Join Kelley O'Connell for an in-depth discussion in this video Agile vs. waterfall, part of Transitioning from Waterfall to Agile Project Management (2015).
- Adoption of Agile practices in project management is growing at an astonishing rate- roughly 10% per year. Why is that? What does everyone think they're going to gain? Waterfall project management has served us well for many years. Why change now? Well, Waterfall project management is effective. There's absolutely nothing wrong with it, and many companies continue to use it. The key difference between Agile and Waterfall is the type of process control in use.
In Waterfall, you're using defined process controls also known as phase gates. There are phase gates at every stage of the process. What this means is that at each step you're asking for approval to move to the next phase. The scope is defined at the beginning and can't be changed once development starts. The difference with Agile is you're re-setting scope and priority every two to four weeks. You're doing this to ensure that your work is aligned to the highest value business needs all the time.
Let's look at an example. Let's say your company, the best bank around, is going to implement a mobile app for customers to view their account balances. Rumor has it that your main competitor, the bank across town, is going to release their own mobile app. Time is of the essence. Using Waterfall, you would write a project charter, define the mobile app exactly, get approval, set the schedule precisely, get approval again, set up a project team, start development.
These phase gates alone have likely used up at least 30 days� time. This is the Waterfall defined process control for getting started. In Agile, it would look like this. Work with a business sponsor, define the mobile app vision, set up a team, and start developing. Can you see the difference between these lists? The project overhead in Agile is much lower, saving time getting from idea to execution. This is empirical process control.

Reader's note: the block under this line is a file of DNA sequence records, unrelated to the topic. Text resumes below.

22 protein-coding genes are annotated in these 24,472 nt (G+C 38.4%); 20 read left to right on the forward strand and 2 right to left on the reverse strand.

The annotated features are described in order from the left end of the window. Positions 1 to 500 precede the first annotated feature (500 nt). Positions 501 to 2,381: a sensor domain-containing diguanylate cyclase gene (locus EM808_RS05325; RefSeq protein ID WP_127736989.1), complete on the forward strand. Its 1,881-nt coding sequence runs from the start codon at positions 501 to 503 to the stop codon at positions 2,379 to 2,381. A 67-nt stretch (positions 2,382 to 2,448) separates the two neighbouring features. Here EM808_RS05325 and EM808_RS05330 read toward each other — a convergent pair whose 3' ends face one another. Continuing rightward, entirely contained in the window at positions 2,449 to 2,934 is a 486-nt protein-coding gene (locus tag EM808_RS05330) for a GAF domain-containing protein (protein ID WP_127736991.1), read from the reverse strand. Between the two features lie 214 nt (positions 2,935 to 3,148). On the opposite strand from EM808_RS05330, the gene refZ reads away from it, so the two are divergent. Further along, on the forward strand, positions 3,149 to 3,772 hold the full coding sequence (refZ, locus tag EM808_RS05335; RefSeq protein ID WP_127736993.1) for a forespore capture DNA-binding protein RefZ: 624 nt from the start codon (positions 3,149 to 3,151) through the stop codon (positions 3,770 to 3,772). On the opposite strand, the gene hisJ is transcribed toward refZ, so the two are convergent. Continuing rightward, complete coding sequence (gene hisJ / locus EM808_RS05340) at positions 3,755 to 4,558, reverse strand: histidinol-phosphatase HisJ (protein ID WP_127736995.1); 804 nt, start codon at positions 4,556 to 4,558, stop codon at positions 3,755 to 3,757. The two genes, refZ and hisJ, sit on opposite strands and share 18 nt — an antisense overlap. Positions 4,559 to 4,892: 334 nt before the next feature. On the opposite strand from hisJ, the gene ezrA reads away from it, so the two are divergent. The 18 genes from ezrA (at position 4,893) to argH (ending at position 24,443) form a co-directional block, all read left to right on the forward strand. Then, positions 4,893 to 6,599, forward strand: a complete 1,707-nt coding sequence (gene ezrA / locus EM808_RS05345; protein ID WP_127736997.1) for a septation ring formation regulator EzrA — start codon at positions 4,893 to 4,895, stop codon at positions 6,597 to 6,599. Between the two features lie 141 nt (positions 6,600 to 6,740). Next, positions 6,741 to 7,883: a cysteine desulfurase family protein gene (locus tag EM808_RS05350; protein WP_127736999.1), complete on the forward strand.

Your commitment here is merely to say this is what we think will deliver value. We'll inspect and adapt as we go along to ensure that what we deliver really is valuable. Let's take our example a little further. What if the bank across town released their mobile app and it has the ability for customers to transfer funds from one account to another? Is it still okay to release an app that allows only viewing balances? Probably not. So how would each methodology handle this? Well in Waterfall, you're going to complete a project change request form, pull your development team off their work to estimate it exactly, figure out how much more it will cost, estimate how much longer it will take, present your change request for approval, re-baseline your schedule, cost, and scope, and of course, have your business partner sign off that they won't ask for anything else.
This phase gate will add another two to four weeks before your team can begin working on transferring money between accounts. Okay, so what would that look like in Agile? Well, when you learned what the bank across town was doing, you'd decide with your business partner how high a priority this changes and add the work to the backlog. Then you'd continue developing. You have the freedom to adapt to changing business priorities right away in agile. This is empirical process control.
Instead of using defined processes for every possible situation, you're frequently inspecting the work and the business needs so that you can focus on what is truly valuable right now. The number one key difference then between Waterfall and Agile is the ability to respond to the evolving business needs immediately. This is the big deal. This is why so many companies are adopting Agile.
- Name three elements that are part of agile project management.
- Explain how an emphasis on customer collaboration over contract negotiation impacts profit margin.
- Recognize an environmental factor that can impede the transition to agile project management.
- List three questions that are a standard part of a daily standup meeting.
- Identify the first step in gaining executive support for an agile effort.
- Determine the ideal length for an agile project.
- Recall the primary goals of Sprint Zero.